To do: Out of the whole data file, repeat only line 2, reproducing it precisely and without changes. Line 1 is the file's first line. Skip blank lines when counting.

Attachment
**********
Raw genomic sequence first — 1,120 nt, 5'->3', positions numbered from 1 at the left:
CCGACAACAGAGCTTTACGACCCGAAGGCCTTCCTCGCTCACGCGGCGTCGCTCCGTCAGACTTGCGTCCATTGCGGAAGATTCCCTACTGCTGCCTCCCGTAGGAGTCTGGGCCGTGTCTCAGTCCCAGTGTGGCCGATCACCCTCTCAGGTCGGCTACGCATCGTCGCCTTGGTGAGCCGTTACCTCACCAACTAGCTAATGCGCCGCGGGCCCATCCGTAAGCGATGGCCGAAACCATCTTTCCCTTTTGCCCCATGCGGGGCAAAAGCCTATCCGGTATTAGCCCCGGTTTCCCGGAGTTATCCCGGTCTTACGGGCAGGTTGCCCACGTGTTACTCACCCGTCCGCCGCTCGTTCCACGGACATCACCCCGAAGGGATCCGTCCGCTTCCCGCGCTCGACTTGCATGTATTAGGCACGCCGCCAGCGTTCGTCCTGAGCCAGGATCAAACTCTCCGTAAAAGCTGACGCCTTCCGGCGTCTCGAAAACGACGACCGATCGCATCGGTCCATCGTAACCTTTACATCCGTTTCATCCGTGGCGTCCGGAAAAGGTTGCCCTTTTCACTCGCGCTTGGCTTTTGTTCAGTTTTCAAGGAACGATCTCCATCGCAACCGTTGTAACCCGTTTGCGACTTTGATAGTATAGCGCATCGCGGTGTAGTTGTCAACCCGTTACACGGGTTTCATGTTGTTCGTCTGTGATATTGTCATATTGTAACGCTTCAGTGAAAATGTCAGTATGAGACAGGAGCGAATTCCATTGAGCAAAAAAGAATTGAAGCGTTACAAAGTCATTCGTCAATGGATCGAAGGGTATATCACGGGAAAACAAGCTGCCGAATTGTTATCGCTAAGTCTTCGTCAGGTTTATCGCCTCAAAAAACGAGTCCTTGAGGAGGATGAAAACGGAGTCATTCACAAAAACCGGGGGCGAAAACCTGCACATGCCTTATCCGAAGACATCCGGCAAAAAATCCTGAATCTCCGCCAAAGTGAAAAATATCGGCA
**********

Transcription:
CCGACAACAGAGCTTTACGACCCGAAGGCCTTCCTCGCTCACGCGGCGTCGCTCCGTCAGACTTGCGTCCATTGCGGAAGATTCCCTACTGCTGCCTCCCGTAGGAGTCTGGGCCGTGTCTCAGTCCCAGTGTGGCCGATCACCCTCTCAGGTCGGCTACGCATCGTCGCCTTGGTGAGCCGTTACCTCACCAACTAGCTAATGCGCCGCGGGCCCATCCGTAAGCGATGGCCGAAACCATCTTTCCCTTTTGCCCCATGCGGGGCAAAAGCCTATCCGGTATTAGCCCCGGTTTCCCGGAGTTATCCCGGTCTTACGGGCAGGTTGCCCACGTGTTACTCACCCGTCCGCCGCTCGTTCCACGGACATCACCCCGAAGGGATCCGTCCGCTTCCCGCGCTCGACTTGCATGTATTAGGCACGCCGCCAGCGTTCGTCCTGAGCCAGGATCAAACTCTCCGTAAAAGCTGACGCCTTCCGGCGTCTCGAAAACGACGACCGATCGCATCGGTCCATCGTAACCTTTACATCCGTTTCATCCGTGGCGTCCGGAAAAGGTTGCCCTTTTCACTCGCGCTTGGCTTTTGTTCAGTTTTCAAGGAACGATCTCCATCGCAACCGTTGTAACCCGTTTGCGACTTTGATAGTATAGCGCATCGCGGTGTAGTTGTCAACCCGTTACACGGGTTTCATGTTGTTCGTCTGTGATATTGTCATATTGTAACGCTTCAGTGAAAATGTCAGTATGAGACAGGAGCGAATTCCATTGAGCAAAAAAGAATTGAAGCGTTACAAAGTCATTCGTCAATGGATCGAAGGGTATATCACGGGAAAACAAGCTGCCGAATTGTTATCGCTAAGTCTTCGTCAGGTTTATCGCCTCAAAAAACGAGTCCTTGAGGAGGATGAAAACGGAGTCATTCACAAAAACCGGGGGCGAAAACCTGCACATGCCTTATCCGAAGACATCCGGCAAAAAATCCTGAATCTCCGCCAAAGTGAAAAATATCGGCA